Huge fan of 8bit mirocontrollers but ¿Why XMOS?

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Heater
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Re: Huge fan of 8bit mirocontrollers but ¿Why XMOS?

Postby Heater » Sun Dec 13, 2009 9:24 am

mikef, Very interesting to hear from an Arduino user.

I have to ask have you, have you ever heard of the Propeller micro-controller from Parallax Inc.?

That MCU has 8 independent 32 bit processors. The philosophy with the Propeller is similar to that of XMOS, use general purpose processors to implement functionality in software that would otherwise be done in hardware peripherals, e.g. UARTS, SPI, I2C, PWM motor controls etc. Doing things that way means no need for a complicated operating system or any worries about interrupt processing and gets you deterministic timing of your code execution.

The Propeller was exactly designed for the kind of application you are describing, is incredibly easy to use, and has a very enthusiastic support system from Parallax and a similarly enthusiastic following on it's forum. There is a lot of software available for those UARTS, PWM's etc. As a bonus it can output VGA and NTSC video very easily!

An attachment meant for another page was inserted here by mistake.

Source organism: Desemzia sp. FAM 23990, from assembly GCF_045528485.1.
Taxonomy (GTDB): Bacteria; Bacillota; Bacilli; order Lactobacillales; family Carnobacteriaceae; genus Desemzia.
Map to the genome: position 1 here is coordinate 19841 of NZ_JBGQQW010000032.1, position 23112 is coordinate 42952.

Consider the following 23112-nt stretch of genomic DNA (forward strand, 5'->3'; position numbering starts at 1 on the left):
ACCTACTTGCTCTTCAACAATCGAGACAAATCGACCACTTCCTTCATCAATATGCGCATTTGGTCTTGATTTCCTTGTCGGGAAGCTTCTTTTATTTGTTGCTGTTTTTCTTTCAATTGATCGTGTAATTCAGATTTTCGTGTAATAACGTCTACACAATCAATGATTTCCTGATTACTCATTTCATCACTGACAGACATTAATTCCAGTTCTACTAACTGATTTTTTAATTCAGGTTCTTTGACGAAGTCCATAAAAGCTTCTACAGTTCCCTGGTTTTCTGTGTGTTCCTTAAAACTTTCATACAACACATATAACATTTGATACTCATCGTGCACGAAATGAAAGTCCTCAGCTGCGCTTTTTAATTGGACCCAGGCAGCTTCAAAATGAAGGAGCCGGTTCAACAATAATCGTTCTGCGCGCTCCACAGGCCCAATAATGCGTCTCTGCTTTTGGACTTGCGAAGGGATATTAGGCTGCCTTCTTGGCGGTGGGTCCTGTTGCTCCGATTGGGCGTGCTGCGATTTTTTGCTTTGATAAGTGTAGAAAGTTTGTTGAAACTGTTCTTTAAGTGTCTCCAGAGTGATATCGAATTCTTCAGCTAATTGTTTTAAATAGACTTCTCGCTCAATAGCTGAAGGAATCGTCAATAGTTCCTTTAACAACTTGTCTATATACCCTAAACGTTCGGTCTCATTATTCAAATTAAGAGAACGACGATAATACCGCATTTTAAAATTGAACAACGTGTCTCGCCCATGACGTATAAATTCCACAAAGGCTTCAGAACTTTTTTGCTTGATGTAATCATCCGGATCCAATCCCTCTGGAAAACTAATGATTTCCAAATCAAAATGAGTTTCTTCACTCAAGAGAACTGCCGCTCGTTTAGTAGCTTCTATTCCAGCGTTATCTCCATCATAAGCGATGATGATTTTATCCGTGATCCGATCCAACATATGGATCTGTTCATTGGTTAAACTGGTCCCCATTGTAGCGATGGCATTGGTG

Prior to the arrival of the XMOS the Propeller was the only device of this nature generally available for a few dollars.

As a Propeller user for some time I have always wondered, along with many others, what the draw was to the Arduino when there was a much simpler solution at hand. I am curious to hear why the Arduino is so popular in the face of more suitable alternatives. The Atmel is after all just another traditional MCU.

My apologies for bring up a competitors product on this forum. I have been already chastised for mentioning XMOS else where:). By way of mitigation I currently working on a Propeller implementation of the XMOS serial xlink so that these devices can work together each offering what they are best at.
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mikef
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Postby mikef » Sun Dec 13, 2009 5:30 pm

RE: Propeller vs. XMOS